Draft European Council conclusions suggest that the relationship between eurozone countries and the City of London remains a sticking point in negotiations on a series of reforms to keep the United Kingdom in the EU.
Eurozone finance ministers meet in Brussels tomorrow (11 February) for the Eurogroup, ahead of Friday’s meeting of all EU finance ministers. While the ‘Brexit’ talks are not on the official agenda, it would be surprising if the subject didn’t come up in the behind closed-doors talks.
Diplomats and ambassadors are scheduled to discuss the draft deal overseen by European Council President Donald Tusk on Thursday.
The draft conclusions, obtained by EURACTIV, hint at where the “sherpas” talks have got to so far. On 18 February, EU leaders will meet in Brussels to discuss and perhaps approve the conclusions.
Such approval must be unanimous, and is important for Prime Minister David Cameron, who is expected afterwards to claim a victory and call the “Brexit” referendum for June.
All four of the “baskets” of EU reforms demanded by Cameron as the price for his support for the “remain” campaign in the upcoming referendum, are mentioned in the conclusions.
All, including the controversial emergency brake mechanism to ban arriving EU migrants from immediately claiming in work benefits, are described as “declarations” or “decisions”.
Only the section concerning “provisions relating to the effective management of the banking union and consequences of further integration of the euro area” contains a “draft Council decision”.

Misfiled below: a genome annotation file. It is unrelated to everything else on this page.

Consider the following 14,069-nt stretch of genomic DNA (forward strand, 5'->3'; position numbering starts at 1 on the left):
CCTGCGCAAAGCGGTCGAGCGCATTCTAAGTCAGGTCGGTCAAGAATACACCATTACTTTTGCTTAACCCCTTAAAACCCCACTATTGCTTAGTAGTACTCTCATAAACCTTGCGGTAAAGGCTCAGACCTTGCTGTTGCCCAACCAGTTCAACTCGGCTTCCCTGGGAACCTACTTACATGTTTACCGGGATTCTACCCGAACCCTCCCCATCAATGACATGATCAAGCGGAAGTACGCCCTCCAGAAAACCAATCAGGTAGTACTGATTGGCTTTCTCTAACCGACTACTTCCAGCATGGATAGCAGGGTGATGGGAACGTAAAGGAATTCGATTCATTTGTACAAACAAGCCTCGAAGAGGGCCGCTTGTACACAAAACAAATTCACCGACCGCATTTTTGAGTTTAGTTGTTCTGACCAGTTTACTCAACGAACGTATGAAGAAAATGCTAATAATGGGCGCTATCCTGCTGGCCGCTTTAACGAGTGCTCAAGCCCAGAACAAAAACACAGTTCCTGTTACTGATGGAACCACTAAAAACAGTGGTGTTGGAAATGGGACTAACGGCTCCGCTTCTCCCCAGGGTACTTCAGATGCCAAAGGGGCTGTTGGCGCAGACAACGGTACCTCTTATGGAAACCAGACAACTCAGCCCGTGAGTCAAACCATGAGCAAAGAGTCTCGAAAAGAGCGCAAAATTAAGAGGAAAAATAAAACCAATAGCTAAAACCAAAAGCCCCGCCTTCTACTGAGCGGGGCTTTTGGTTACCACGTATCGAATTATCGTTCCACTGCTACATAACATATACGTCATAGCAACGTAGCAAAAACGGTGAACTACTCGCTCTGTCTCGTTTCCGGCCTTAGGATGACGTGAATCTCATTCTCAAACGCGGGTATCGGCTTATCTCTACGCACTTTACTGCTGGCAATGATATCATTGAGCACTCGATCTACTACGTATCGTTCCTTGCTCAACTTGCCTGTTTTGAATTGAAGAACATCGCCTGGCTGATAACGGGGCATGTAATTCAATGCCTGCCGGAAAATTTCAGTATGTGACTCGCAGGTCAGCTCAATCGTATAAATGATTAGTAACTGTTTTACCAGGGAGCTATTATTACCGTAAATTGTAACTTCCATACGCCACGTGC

The economic governance section of the conclusion is the only section using such language, which could be laying the groundwork for fudging the issue, and returning to it at a later Council.
That suggests the issue is still contentious at this late stage, but that could change in the Sherpa talks, and in the summit of heads of state and governments. The economic governance section of the conclusion is the only section using such language
The UK is pushing for a mechanism that would allow it to escalate any EU financial services legislation up to the scrutiny of the European Council of EU leaders. Some countries, most notably France, are convinced this would amount to a “veto by the back door” – which UK government sources deny.
The UK wants the mechanism to ensure that London, the EU’s preeminent financial hub, is not damaged by decisions taken by the eurozone.
It also wants recognised in law that the EU has more than one currency, and that British taxpayers’ money can never be liable to support the eurozone.
Treaty change not mentioned
Cameron had vowed that any deal would be irreversible and legally binding. This caused difficulties, as some believed his reforms would require treaty change, which is a lengthy and uncertain process.
British Eurosceptics have argued that without treaty change, Cameron’s reforms are meaningless.
The conclusions state that the Council conclusions are legally binding, but they make no mention of treaty change.
Instead, they state that the reforms are “compatible” with the treaties.
The UK wants the following language in the final decision on economic governance and sovereignty.
The bracketed language reads, “[The substance of this will be incorporated into the Treaties at the time of their next revision in accordance with the relevant provisions of the Treaties and the respective constitutional requirements of the member states.]”
But that was left in brackets in Tusk’s settlement, showing it had not been agreed.
Neither Tusk, nor European Commission President Jean-Claude Juncker, believe that the changes need the bloc’s treaties to be re-written, according to EU sources.
The irreversibility of the changes is not addressed directly by the draft conclusions, which are dated 8 February.
They state the decision “can only be amended by common accord” of all EU leaders.
UK government sources state that as such unanimity would need the Brits to agree, the reforms are in effect irreversible.